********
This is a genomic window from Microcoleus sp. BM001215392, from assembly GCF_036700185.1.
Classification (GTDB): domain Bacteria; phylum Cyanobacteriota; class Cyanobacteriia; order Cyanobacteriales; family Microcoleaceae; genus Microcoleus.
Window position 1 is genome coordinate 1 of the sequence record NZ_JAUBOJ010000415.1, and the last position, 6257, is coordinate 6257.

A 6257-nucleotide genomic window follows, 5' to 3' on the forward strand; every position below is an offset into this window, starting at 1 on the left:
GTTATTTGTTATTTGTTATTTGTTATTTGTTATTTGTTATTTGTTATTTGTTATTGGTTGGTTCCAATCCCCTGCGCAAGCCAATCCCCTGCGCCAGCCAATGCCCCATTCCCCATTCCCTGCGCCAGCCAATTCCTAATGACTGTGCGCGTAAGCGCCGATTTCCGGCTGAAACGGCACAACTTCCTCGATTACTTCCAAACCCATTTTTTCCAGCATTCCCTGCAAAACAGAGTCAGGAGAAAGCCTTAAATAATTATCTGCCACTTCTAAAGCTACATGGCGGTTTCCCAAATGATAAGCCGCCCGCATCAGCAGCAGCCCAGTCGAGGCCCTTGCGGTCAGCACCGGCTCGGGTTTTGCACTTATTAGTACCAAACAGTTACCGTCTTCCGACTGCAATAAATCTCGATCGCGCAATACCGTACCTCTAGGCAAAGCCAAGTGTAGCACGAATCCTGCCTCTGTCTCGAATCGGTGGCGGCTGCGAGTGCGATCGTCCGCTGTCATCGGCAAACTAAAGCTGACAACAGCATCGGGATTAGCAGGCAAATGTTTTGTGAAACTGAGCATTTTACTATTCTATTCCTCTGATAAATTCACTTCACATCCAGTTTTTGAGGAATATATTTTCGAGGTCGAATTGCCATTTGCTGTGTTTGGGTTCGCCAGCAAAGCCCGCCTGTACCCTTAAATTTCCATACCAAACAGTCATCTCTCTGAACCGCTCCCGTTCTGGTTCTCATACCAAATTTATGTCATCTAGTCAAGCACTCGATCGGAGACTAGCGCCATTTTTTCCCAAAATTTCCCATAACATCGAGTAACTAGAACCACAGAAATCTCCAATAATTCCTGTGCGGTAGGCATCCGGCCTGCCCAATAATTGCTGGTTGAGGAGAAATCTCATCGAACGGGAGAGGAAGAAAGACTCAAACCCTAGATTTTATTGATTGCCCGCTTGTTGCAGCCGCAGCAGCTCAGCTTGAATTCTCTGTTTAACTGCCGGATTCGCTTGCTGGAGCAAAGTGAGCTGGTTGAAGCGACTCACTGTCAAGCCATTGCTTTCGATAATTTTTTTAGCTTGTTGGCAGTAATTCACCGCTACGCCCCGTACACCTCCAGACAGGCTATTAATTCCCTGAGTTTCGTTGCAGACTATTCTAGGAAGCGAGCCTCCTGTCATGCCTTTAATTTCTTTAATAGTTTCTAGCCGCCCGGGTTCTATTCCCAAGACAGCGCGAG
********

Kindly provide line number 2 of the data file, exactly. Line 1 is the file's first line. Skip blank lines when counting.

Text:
Classification (GTDB): domain Bacteria; phylum Cyanobacteriota; class Cyanobacteriia; order Cyanobacteriales; family Microcoleaceae; genus Microcoleus.